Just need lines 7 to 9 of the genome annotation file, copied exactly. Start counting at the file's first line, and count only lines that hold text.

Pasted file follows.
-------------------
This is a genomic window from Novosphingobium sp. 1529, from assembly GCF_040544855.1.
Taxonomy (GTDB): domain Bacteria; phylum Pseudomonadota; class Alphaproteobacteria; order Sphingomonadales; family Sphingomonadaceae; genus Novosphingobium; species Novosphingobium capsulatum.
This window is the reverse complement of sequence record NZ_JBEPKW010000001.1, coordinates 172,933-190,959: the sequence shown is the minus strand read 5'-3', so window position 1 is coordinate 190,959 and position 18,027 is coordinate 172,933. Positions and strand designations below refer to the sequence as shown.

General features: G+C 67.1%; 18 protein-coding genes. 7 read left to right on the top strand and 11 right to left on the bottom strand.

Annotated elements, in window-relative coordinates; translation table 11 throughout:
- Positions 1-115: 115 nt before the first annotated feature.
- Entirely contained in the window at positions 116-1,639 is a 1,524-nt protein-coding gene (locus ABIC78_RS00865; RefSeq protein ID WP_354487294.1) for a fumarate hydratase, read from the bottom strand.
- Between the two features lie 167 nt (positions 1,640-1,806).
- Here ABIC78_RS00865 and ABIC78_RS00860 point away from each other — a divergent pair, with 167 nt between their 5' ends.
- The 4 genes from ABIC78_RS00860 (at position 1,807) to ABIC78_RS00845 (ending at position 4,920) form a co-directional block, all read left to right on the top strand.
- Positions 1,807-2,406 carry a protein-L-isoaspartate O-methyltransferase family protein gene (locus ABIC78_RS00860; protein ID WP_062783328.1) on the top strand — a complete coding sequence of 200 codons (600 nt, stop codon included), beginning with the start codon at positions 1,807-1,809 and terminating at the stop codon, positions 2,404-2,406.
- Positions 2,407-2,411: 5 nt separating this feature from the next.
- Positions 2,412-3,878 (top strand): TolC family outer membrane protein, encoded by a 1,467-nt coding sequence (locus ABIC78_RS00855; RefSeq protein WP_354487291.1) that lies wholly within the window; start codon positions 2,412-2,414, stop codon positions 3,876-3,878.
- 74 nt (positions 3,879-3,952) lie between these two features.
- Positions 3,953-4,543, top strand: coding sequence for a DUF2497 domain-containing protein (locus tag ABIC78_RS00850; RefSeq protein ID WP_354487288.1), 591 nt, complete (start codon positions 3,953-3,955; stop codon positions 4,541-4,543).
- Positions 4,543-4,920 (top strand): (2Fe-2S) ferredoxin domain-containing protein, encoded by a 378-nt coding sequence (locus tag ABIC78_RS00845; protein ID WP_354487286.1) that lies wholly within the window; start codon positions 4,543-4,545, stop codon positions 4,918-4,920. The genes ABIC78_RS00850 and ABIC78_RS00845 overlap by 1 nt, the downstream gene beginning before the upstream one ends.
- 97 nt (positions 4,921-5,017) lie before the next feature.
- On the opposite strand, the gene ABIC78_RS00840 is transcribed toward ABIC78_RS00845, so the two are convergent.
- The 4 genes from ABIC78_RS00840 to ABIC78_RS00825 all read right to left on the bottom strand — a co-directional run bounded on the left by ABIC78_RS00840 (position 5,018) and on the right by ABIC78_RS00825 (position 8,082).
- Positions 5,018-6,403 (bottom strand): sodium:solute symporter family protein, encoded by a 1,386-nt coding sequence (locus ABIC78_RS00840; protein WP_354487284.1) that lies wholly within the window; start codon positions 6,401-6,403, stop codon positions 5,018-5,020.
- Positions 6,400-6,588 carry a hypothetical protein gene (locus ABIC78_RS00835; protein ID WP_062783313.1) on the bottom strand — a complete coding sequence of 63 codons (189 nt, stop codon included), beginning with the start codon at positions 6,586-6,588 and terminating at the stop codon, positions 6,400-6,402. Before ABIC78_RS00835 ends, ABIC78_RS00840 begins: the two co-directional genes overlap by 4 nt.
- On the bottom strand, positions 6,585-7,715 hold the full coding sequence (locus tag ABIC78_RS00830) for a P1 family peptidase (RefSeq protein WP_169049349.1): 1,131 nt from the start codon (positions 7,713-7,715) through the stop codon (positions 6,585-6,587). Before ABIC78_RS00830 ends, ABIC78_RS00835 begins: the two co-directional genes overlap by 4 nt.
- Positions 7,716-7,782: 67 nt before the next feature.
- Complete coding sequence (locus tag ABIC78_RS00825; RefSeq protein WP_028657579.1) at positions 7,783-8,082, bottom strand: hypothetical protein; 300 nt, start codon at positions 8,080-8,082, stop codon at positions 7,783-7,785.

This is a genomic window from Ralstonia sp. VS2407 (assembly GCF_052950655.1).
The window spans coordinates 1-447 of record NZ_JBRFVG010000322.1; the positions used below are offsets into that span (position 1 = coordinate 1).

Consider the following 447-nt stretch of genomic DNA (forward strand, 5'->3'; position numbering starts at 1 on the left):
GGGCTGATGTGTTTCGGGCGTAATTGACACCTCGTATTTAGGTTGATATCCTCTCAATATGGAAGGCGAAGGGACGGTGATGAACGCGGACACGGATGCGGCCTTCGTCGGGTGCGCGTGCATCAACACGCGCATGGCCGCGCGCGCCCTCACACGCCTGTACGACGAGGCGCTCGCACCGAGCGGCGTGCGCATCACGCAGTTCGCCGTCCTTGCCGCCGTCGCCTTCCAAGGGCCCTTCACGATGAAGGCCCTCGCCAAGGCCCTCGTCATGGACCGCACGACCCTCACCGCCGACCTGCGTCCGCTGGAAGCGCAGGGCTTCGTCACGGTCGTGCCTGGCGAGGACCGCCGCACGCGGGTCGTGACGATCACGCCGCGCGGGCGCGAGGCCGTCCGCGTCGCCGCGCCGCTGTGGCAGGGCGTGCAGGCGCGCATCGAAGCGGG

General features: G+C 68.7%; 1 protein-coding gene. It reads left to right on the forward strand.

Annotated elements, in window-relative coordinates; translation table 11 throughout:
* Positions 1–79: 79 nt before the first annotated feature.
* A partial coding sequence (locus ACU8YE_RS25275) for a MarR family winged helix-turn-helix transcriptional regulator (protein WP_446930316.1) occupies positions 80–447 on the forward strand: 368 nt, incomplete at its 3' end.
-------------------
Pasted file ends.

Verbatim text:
- Entirely contained in the window at positions 116-1,639 is a 1,524-nt protein-coding gene (locus ABIC78_RS00865; RefSeq protein ID WP_354487294.1) for a fumarate hydratase, read from the bottom strand.
- Between the two features lie 167 nt (positions 1,640-1,806).
- Here ABIC78_RS00865 and ABIC78_RS00860 point away from each other — a divergent pair, with 167 nt between their 5' ends.